Hele, boşuna gayret ediyorsunuz.
Bu zora gönlüm izin vermez, vermiyor.
Kendimi kuyuya atarım da istemediğim adama varmam.
(Ahmet Vefik Paşa, Zoraki Tabip)
In this play the
lead to a
between Hamza Ağa’s
master identity and discourse identity
in terms of power relations. Nurudil, who does not want to marry, does not allow her father to talk. Although Hamza Ağa is in a superior position in terms of age, social class and sex, he is put in the position of the powerless discourse participant. Since his daughter’s turns are longer and she controls the topic, she becomes the powerful discourse participant.
3.2.5. Politeness and Impoliteness Theories
Central to the Brown and Levinson notion of politeness phenomena, is the concept of ‘face’. It consists of two related aspects, called ‘positive and negative face’:
refers to the desire that person’s self image should be
appreciated and approved
of by others,
the wish to be liked.
refers to any speaker’s basic
wish to preserve personal space, the right to non-distraction, speaker’s freedom of action and freedom from imposition.
However, speakers often perform acts which may be said to ‘threaten’ the face of the others, and these acts are called
face threatening acts
Jonathan Culpeper calls these ‘face threatening acts’ ‘
’ and he divides them into
Bald on record impoliteness
- The face threatening act is performed in a direct and clear way.
– the use of strategies designed to damage the addressee’s positive face wants, the desire to be appreciated or approved of.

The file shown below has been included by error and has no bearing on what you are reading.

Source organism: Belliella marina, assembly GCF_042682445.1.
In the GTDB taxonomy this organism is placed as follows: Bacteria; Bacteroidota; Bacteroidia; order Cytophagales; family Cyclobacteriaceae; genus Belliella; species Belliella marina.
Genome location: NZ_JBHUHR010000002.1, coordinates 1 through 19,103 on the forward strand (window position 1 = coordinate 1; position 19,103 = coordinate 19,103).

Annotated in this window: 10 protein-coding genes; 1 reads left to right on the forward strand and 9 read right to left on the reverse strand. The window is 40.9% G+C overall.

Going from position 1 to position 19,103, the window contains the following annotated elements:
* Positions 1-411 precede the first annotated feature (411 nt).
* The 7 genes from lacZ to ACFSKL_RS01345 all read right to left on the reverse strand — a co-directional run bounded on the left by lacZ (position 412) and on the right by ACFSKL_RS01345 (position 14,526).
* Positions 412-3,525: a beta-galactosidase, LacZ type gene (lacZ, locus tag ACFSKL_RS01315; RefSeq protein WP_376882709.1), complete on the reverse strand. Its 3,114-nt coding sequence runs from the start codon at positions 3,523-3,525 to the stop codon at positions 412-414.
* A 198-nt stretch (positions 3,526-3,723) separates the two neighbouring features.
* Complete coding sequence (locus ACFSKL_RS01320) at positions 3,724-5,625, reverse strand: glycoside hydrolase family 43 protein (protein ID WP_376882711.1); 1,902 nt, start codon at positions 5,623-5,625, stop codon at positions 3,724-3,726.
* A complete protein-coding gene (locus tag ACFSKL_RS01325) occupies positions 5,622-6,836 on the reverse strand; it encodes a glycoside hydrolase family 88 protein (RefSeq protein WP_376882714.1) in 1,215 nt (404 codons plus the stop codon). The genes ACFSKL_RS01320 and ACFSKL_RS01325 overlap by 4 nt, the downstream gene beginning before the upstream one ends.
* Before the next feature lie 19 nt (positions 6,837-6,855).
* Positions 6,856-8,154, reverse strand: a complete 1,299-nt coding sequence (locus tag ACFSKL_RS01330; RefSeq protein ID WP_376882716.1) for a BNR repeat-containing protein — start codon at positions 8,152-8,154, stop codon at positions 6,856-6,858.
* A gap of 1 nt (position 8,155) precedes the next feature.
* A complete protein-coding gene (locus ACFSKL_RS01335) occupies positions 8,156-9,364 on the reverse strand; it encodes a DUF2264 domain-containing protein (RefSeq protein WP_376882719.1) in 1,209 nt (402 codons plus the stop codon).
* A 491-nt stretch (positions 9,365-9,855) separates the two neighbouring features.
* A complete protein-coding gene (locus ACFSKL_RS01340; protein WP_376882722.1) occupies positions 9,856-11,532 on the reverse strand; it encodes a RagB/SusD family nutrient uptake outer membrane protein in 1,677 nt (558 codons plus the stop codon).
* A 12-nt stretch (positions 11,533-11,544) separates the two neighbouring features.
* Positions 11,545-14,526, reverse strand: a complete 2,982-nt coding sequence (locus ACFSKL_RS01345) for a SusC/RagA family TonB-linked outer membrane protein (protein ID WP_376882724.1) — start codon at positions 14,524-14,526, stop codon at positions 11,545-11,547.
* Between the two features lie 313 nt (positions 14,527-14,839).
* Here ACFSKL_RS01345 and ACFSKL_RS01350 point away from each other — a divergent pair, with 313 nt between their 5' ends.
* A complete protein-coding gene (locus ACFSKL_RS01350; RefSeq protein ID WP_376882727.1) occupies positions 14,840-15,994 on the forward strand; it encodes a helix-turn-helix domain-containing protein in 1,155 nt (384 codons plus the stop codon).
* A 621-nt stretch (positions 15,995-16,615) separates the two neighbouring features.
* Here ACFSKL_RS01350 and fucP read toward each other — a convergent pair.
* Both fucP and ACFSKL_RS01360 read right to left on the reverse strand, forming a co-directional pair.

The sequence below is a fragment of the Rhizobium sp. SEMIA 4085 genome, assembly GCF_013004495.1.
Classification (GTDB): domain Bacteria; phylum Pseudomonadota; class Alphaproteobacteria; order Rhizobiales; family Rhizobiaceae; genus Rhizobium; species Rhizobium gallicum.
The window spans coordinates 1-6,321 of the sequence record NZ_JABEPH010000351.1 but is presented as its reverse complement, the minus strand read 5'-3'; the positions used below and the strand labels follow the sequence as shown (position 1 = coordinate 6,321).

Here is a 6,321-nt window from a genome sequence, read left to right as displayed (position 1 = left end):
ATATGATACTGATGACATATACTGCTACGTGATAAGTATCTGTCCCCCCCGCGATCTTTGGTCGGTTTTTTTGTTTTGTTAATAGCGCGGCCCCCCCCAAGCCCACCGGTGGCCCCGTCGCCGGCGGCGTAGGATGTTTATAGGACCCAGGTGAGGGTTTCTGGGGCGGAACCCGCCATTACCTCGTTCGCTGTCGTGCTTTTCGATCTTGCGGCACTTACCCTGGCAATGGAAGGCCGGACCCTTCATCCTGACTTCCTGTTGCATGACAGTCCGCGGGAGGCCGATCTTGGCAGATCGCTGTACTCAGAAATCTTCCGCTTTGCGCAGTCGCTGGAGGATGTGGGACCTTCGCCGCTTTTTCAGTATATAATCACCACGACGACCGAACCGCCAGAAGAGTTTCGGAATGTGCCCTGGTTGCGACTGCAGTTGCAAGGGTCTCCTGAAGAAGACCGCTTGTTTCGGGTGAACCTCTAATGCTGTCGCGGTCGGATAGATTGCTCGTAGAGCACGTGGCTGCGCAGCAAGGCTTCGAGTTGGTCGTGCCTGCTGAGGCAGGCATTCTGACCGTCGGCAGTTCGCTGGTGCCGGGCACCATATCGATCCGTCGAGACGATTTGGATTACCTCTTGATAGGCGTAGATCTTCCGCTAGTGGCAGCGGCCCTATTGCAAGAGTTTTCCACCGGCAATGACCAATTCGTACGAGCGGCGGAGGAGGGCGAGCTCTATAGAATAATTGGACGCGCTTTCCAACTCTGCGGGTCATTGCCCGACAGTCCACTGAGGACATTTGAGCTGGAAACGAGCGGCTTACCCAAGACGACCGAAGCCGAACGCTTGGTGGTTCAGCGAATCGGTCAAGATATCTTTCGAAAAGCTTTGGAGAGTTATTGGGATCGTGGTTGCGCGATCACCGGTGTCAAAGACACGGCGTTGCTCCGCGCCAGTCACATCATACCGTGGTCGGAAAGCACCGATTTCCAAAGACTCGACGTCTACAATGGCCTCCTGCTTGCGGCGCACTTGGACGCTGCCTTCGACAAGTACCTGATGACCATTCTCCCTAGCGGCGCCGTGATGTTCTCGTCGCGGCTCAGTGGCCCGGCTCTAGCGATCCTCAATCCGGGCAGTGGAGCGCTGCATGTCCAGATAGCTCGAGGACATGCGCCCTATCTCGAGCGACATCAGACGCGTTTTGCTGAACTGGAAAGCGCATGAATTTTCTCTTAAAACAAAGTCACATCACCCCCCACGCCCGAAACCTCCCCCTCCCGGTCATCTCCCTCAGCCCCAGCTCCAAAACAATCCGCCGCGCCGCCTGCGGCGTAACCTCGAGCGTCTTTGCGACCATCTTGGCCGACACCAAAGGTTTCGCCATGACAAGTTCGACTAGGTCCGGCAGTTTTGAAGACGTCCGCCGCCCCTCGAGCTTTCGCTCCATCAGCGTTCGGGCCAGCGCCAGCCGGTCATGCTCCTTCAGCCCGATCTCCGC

- the use of strategies designed to damage the addressee’s negative face wants, the desire not to be impeded.
Sarcasm or mock politeness
- the use of politeness strategies that are obviously insincere.
- the absence of politeness.
to avoid ‘face threatening acts’
as much as possible would be to perform the FTA using ‘
] instead of direct strategies.
Suppose that you ate a cookie and you didn’t like it. What would you say to the person who cooked it?
You could say:
"It could have been better." Indirect (mitigated)
"It does not taste good."
"It tastes bad."
"It is awful."
If you don’t obey the politeness strategies (especially when we expect them) and if you prefer to use impoliteness strategies, your acts are ‘foregrounded’. In literature through ‘face threatening acts’ (impoliteness strategies) used in a text we infer character traits or infer some situational reasons for their behavior. This is as true in fictional dialogue as it is in real world interaction. Indeed,
is clearly not only a tool of communication, but
a technique for forging and protecting or threatening and damaging interpersonal relationships, and for establishing or challenging power relations
"The Birthday Party" by Harold Pinter
In ‘The Birthday Party’, Meg and Petey run a boarding house in an English seaside town and their only guest is
, a retired musician in his thirties. One day
two unknown visitors
Goldberg and McCann
come to the boarding house. Their arrival initiates
a struggle for power between Stanley and these two men
. Tension in the play increases along with the power Goldberg and McCann exercise over Stanley. In their power struggle their quest for domination leads to
verbal attacks in the form of ‘impoliteness’
[This scene is from the end of the play. Goldberg and McCann are making promises. Stanley is silent.]
We’ll watch over you.
Give you proper care and treatment.
We’ll make a man of you.
You’ll be re-orientated.
You’ll be rich.
You’ll be adjusted.
You’ll be our pride and joy.
You’ll be a success. (BP, 92-93)
In this scene they promise Stanley that they will take care of him and make a new man out of him. These
are in fact ‘
’ to Stanley’s ‘
’ because he is
not free to act
by himself. Goldberg and McCann have taken him under their
. From now on Stanley is a puppet in their hands. The impolite strategy they use reflects their powerful status.
Nihal Demirkol Azak